Kristina Killgrove: I’ll kick this off with my initial interest in the article, prior to fully reading it.  This is not a journal I regularly read, let alone was even aware of, but my first impression was that the article is overly critical of osteological methods of assessing sex. Given a complete, well-preserved skeleton, we can be about 95-99% confident of our sex assessment, but given incomplete remains, particularly from an archaeological context, that accuracy drops. Due to the article’s placement in this journal, though, it is clear that the authors want to raise awareness of the shortcomings of osteological demographic analysis because of its relevance to forensic cases and possible (in)admissibility in court.  There is a lot of misunderstanding about forensic anthropology, due to factors like TV portrayal of the field in Bones or CSI and due to the widespread ignorance of science in the U.S., so my interest was piqued by the article’s title and the abstract.  What was your first reaction to the article, Alison?

Alison Atkin: I think my first reaction of the article was quite similar to yours - although perhaps a bit more unprofessional. If I recall correctly, it was something along the lines of, "How dare 'they' question the reliability of this science to which I dedicate my life." The osteology and biological/forensic anthropology community over here (in the UK) isn’t enormous. So, given the topic of this study, I was surprised that I wasn’t familiar with the authors of the study - however after fully reading the paper, it became clear why non-(osteology)-specialists were interested in this area of research.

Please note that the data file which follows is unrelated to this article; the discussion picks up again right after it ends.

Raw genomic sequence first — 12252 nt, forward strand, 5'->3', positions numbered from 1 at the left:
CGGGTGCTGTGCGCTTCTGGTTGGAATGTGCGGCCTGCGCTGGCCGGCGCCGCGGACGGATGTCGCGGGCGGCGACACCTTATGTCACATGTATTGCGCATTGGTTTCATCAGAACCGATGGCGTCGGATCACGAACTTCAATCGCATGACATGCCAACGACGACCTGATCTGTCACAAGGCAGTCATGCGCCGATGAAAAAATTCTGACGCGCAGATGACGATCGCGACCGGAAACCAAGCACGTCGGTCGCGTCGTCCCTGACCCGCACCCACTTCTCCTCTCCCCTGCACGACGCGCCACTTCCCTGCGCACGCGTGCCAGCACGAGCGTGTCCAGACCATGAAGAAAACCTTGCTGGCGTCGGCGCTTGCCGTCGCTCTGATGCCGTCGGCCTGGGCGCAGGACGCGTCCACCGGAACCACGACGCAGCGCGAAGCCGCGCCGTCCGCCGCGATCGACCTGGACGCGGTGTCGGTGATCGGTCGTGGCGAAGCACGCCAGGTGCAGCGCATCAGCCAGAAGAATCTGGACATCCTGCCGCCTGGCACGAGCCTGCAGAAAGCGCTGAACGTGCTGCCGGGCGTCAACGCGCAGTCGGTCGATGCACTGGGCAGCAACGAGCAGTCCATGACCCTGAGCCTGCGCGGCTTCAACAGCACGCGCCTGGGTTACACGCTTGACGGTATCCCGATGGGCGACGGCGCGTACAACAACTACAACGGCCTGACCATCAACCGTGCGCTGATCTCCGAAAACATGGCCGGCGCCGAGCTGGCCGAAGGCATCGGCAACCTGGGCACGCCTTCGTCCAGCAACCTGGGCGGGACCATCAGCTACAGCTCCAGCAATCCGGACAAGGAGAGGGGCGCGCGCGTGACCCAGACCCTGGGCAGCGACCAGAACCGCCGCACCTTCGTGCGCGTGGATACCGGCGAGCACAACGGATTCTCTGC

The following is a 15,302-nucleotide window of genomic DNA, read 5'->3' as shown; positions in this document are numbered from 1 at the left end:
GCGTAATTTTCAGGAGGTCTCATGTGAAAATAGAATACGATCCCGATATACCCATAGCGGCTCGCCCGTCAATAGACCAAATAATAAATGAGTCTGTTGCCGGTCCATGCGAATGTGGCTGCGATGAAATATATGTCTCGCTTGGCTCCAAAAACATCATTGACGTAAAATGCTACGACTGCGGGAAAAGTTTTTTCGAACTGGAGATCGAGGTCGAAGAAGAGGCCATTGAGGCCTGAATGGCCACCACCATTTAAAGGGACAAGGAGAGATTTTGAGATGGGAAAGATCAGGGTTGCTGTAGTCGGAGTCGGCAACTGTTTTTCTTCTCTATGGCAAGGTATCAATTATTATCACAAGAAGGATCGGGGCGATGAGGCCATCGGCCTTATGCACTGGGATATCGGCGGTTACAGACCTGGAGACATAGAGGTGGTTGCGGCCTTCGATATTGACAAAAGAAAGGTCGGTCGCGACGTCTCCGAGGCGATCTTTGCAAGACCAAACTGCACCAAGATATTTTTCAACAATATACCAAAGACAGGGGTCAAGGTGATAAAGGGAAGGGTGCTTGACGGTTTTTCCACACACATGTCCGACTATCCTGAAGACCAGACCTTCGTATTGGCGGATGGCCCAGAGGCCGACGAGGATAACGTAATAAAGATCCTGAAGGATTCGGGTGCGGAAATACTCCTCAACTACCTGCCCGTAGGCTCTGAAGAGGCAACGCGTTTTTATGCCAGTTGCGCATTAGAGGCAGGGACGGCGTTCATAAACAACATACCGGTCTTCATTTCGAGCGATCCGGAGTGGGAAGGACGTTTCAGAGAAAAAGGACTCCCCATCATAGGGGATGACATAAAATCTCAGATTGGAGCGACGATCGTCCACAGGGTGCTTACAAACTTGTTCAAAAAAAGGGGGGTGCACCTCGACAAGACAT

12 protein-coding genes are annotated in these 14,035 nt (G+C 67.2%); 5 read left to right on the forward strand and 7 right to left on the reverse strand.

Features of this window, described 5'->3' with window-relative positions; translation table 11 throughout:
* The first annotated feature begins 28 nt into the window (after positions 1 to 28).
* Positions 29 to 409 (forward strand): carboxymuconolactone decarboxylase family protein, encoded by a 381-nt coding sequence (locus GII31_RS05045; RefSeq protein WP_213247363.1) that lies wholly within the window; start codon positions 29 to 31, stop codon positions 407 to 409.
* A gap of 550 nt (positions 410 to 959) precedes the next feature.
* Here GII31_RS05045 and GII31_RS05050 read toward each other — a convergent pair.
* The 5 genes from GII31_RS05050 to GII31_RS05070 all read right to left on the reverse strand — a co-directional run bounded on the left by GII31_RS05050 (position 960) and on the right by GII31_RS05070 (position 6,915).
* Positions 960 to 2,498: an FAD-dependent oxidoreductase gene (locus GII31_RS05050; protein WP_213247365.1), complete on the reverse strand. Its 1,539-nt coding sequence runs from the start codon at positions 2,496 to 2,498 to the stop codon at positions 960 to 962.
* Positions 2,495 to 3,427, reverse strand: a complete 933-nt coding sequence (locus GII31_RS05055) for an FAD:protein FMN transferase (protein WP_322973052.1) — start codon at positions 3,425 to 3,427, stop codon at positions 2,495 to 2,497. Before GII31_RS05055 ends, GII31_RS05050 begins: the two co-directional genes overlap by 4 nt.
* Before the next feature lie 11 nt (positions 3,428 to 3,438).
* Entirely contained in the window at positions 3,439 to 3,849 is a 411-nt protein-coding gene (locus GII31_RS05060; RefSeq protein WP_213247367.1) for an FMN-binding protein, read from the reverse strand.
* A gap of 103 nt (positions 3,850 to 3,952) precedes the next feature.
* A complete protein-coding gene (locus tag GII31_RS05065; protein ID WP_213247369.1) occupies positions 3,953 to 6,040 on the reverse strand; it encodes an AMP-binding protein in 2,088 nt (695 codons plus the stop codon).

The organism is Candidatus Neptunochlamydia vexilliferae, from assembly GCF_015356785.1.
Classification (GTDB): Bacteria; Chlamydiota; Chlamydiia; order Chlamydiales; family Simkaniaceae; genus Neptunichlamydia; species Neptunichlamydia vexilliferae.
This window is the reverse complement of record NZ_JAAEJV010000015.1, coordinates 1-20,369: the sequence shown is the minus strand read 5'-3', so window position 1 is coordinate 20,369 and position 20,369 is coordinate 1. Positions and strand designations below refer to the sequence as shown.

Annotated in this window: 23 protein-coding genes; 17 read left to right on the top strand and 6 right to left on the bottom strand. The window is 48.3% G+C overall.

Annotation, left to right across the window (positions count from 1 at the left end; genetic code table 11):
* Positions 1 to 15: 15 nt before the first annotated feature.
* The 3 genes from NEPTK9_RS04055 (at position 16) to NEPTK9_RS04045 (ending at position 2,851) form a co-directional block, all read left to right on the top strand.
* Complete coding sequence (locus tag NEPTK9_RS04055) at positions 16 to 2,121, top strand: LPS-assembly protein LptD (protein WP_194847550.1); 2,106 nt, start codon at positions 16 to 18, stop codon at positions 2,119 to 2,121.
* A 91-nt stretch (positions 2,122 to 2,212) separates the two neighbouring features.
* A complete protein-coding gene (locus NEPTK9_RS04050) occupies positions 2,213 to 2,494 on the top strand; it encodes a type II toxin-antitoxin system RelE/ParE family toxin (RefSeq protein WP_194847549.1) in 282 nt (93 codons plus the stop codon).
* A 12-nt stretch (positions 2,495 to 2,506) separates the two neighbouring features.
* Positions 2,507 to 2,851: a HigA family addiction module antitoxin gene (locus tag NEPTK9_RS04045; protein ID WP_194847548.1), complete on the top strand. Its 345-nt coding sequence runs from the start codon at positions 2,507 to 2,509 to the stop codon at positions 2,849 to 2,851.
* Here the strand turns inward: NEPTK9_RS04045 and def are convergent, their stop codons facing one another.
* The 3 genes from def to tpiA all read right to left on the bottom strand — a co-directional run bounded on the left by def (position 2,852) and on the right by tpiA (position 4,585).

My initial skim-read of the article produced a lot of questions on various aspects of the study. While I feel very strongly about osteology being a fantastic scientific discipline, I am aware that it has its fair share of methodological problems. However, this paper felt really unbalanced (and not in our favour). Although my initial reactions were probably in defence of my discipline, after looking more in-depth into the issues I had with this study, I think most of them were justified.

Nakhaeizadeha et al. 2014, Fig. 1 -- The skeleton used in the study
KK: Well, I’ll admit that I also had some knee-jerk reactions upon skimming. But I moved on to the methodology section, because I was genuinely curious about the way the authors set up their study. Unfortunately, I can’t fairly assess the methodology because the authors don’t give enough relevant information.  My main issues/questions about the study are:
  • They don’t fully discuss which portions of the skeleton were available for study. Was the pubic symphysis -- by far the best portion of the skeleton for accurately estimating both age and sex -- present or did the participants rely on less accurate techniques?